Signal processing and measurement was performed using Matlab v2012a (The MathWorks, 2012), with the EEGLab (43), ERPLab (44), and current source density (45) (CSD) toolboxes. Individual sweeps were split into epochs of 400 ms, a baseline period of 100 ms prior to stimulus presentation, and a post-stimulus period of 300 ms. Epochs were baseline corrected using the mean of the data in the pre-stimulus period and filtered using a 0.1 to 45 Hz bandpass filter. Individual channels with a kurtosis value greater than three standard deviations from the cap-wide mean were removed and recreated after pre-processing using spherical interpolation (43, 46–48). After removing trials containing blinks, muscular activity, and drifting potentials (impedance related artefacts), broad spatial effects of the electric field were attenuated by applying a Laplacian transform (45). This approach was applied to reduce the likelihood of false positives in spatially distant locations when defining the occipital region of interest (ROI).
To account for individual variance in the timing of synaptic communication the VEP components were measured within windows defined by the global field power (GFP) for each individual. The VEP components elicited three GFP maxima following stimulus presentation, each of which was used as the center point for the corresponding component window (GFP maxima ±10 ms). The occipital ROI was defined by measuring the amplitudes of the P1 component for the grand average of the control data set and using the 20 electrodes with the greatest amplitude as the limit for the ROI. Individual subject measurements of peak latency and mean amplitude were taken from the average VEP waveform within the occipital ROI. To account for potential inter-ocular latency differences, we estimated the difference between P1 peak latency measurements for the left and right eyes. Three separate recordings were taken from each participant: viewing with both eyes; viewing with left eye; viewing with right eye. The three recordings were used to help screen for inter-ocular variations that could have indicated undocumented eye disease. The analyses were performed using the both eyes recording.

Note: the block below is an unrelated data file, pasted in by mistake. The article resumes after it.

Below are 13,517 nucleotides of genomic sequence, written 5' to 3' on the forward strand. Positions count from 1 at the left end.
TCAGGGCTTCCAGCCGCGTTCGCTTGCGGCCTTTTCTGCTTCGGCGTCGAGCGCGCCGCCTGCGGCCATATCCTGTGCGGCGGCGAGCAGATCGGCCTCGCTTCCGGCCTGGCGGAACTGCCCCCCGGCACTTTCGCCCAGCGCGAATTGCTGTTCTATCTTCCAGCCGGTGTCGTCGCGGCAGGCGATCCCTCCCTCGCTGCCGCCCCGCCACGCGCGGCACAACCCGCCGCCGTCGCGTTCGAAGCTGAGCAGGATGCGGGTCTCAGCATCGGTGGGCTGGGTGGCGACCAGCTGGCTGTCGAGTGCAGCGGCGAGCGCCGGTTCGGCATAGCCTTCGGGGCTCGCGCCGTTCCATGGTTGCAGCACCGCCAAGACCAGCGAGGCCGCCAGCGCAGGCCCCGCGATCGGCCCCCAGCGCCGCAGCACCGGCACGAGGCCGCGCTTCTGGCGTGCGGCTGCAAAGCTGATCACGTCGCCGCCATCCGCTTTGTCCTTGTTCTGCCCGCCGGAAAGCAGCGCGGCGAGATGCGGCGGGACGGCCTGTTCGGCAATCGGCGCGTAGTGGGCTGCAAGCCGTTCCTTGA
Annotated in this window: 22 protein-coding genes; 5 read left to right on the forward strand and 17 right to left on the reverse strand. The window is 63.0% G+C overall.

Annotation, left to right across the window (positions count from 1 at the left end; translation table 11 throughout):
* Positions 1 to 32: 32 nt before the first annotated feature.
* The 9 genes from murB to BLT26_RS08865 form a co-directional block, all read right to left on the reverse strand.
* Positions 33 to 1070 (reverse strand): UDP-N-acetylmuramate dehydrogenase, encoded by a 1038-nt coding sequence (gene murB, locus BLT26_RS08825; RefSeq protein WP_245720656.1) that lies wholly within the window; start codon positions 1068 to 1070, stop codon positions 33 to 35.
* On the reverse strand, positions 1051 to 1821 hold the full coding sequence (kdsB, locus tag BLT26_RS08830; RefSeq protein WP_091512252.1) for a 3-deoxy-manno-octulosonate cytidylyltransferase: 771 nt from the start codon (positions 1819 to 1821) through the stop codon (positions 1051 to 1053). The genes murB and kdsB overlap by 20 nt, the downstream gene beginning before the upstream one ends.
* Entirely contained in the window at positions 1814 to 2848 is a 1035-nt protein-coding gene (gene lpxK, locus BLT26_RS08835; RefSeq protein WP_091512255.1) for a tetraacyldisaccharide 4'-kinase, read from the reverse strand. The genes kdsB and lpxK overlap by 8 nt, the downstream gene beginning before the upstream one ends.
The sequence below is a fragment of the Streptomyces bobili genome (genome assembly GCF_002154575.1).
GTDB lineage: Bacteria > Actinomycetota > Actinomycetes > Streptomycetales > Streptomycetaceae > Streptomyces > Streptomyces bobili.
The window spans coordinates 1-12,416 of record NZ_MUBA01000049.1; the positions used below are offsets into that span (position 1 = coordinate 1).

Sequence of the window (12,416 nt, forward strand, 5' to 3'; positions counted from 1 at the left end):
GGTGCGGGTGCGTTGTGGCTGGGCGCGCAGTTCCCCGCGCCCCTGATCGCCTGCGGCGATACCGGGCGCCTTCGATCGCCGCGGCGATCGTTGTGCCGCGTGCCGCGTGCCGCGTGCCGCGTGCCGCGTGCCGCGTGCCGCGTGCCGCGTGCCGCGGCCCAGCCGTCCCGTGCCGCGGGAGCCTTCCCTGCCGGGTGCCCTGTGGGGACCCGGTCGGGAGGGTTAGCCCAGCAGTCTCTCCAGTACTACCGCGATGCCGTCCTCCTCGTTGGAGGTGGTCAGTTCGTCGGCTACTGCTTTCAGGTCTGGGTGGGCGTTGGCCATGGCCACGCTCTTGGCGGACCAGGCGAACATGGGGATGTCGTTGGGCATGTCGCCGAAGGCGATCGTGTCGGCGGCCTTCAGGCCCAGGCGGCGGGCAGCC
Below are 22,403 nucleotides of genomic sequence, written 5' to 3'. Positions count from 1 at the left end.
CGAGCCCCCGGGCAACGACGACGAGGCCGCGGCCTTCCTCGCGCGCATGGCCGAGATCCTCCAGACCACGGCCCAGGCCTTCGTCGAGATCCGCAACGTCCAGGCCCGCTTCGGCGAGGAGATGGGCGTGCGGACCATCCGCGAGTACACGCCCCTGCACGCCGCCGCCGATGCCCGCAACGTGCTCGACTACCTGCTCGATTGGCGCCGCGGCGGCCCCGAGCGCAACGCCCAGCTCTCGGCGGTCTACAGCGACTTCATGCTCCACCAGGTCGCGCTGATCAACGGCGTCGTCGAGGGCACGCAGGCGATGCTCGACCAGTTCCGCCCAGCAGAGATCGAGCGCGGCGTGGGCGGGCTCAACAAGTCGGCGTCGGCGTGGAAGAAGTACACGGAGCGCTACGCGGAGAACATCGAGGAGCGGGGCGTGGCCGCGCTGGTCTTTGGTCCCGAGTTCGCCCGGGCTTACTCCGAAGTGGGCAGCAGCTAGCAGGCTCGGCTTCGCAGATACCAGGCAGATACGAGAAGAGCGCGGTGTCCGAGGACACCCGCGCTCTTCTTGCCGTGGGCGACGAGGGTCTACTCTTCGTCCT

All statistical tests were performed using the Statistical Package for the Social Sciences (SPSS, version 22). For all comparisons the data were inspected for violations of normality using the Shapiro-Wilk test due to it being more sensitive to small sample sizes. Demographic and baseline factors were compared using independent samples t-tests. We compared the measurements of amplitude and latency separately for each component using univariate analysis of variance controlling for age and interocular latency difference between the left and right eyes. As further validation of the findings, we expanded our model to include UPDRS, CAMCOG, and L-Dopa dose as covariates. Effect sizes were estimated using the partial eta squared measure (η2). To explore the relationship between the variance within our physiological measurements and VH experience in the hallucinating PDD group, we performed parametric correlations between each VEP measurement and NPI hallucination score (NPIHal) and NPI hallucination severity. To help identify any variance in our measurements accounted for by clinical and/or demographic factors we performed additional parametric correlations between the VEP measurements and each value. To investigate the contribution of the minor VH, all the above-mentioned tests were explored with regrouping PDD-NVH vs. PDD-VH. Significance for all tests was determined using an alpha criterion of p < 0.05, and Bonferroni corrected for multiple comparisons (corrected alpha criterion of p < 0.016). Where appropriate un-corrected correlations are reported to highlight trends within individual results.